included in the efficacy analysis populations are summarised in
Fig. 2 (all 344 participants were included in the safety analysis).
Participant characteristics and baseline disease severity are
summarised in Table 1. Most participants had had schizophrenia
for many years and had multiple previous hospitalisations. At
baseline, the mean PANSSEC scores were similar in the three
groups (placebo group: 17.4; 5 mg group: 17.8; 10 mg group,
17.6) (Fig. 3). Mean CGIS scores were also similar in the three
groups (placebo group: 3.9; 5 mg group: 4.0; 10 mg group: 4.1),
corresponding to moderate agitation. Adherence to the
treatment regimen was high: once randomised, no participants
dropped out because of failure to follow the inhalation
instructions or an inability (or refusal) to take a dose of the study
drug. Notable protocol deviations were infrequent, affecting a
similar number of participants in each treatment group (placebo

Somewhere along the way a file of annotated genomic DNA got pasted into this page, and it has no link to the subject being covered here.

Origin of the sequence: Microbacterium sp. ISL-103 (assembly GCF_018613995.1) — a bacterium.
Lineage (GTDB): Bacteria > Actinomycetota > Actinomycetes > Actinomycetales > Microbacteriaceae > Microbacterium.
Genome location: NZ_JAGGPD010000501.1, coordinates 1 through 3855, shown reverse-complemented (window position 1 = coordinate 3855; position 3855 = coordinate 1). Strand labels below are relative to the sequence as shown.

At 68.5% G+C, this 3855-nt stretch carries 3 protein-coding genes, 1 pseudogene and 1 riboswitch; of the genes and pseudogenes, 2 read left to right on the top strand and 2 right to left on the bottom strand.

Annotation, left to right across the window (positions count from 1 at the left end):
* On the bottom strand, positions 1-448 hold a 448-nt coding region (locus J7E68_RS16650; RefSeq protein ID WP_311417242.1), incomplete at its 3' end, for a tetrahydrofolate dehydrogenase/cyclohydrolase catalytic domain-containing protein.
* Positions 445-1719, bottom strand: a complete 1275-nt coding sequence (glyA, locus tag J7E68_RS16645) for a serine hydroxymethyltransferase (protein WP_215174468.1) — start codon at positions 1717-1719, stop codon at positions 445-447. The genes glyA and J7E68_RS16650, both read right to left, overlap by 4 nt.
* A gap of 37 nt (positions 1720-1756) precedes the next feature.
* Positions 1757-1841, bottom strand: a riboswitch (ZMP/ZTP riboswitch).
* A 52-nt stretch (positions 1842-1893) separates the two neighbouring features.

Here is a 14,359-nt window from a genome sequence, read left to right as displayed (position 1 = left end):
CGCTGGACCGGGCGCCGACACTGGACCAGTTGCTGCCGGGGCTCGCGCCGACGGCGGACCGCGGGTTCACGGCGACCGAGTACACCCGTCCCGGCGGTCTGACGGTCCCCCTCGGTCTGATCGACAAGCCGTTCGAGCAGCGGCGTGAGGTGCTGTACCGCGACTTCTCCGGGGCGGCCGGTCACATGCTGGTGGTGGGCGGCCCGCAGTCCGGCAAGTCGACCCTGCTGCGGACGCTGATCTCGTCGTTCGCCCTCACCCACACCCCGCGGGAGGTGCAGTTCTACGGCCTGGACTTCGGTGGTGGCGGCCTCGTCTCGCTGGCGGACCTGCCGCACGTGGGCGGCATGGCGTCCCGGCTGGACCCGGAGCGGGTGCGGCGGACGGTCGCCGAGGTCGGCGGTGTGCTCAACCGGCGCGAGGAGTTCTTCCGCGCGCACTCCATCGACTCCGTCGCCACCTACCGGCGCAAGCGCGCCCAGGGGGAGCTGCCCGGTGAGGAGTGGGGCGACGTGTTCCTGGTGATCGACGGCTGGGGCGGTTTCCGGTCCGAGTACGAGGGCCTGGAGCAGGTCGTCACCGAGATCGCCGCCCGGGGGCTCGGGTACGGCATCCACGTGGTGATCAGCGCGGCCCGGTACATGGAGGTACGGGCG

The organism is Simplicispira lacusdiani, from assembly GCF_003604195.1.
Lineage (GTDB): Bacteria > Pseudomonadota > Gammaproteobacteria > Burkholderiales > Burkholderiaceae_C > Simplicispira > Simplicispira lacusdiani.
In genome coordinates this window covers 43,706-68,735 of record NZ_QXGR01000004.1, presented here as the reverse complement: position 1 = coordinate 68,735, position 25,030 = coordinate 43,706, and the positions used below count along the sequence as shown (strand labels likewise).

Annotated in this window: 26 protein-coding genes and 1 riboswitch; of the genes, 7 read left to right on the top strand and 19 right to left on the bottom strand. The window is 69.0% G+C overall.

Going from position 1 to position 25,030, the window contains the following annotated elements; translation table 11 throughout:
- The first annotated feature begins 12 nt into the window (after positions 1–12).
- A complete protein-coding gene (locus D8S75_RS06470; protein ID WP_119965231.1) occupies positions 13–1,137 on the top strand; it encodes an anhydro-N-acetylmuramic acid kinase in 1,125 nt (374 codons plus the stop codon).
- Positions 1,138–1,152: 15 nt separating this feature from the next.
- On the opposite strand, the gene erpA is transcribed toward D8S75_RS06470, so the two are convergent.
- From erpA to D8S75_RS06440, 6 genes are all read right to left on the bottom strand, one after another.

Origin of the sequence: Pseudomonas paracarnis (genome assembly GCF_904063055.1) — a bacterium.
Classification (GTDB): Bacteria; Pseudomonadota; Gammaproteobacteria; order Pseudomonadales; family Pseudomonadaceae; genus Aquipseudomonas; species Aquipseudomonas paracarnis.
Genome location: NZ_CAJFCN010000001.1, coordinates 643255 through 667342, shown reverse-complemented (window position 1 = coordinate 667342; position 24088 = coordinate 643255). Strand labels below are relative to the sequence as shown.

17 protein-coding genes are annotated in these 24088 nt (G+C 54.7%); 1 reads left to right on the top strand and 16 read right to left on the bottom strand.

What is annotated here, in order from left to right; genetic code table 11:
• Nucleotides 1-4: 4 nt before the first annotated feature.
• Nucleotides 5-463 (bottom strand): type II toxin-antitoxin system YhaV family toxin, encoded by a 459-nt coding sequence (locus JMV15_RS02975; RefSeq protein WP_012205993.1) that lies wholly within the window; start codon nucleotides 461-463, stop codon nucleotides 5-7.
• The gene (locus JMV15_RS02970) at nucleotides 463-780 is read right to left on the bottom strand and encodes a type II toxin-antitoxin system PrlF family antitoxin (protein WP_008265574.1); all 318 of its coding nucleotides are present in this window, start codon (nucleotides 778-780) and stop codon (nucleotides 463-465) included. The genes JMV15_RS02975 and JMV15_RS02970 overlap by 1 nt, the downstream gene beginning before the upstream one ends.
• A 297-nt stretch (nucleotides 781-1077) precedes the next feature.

group: 4/115; 5 mg group: 4/116; 10 mg group: 3/113). No
deviation was judged to have affected the findings of the study.
Efficacy
The primary efficacy end-point the change in the PANSSEC
score from baseline to 2 h after dose one demonstrated the
efficacy of both doses of inhaled loxapine compared with inhaled
placebo (Fig. 3). The overall treatment effect was highly
statistically significant (P50.0001), and both the 5 and 10 mg
doses resulted in significantly larger decreases in the PANSSEC

Assessed for eligibility


(n = 374)

7
6

Excluded
(n = 30)

Randomised
(n = 344)

6
Allocated to placebo
(n = 115)

6
Discontinued: withdrew
consent (n = 1)

6
Discontinued (n = 2)
Withdrew consent (n = 1)
Previously completed study at another site (n = 1)

6
Allocated to loxapine 10 mg
(n = 113)

6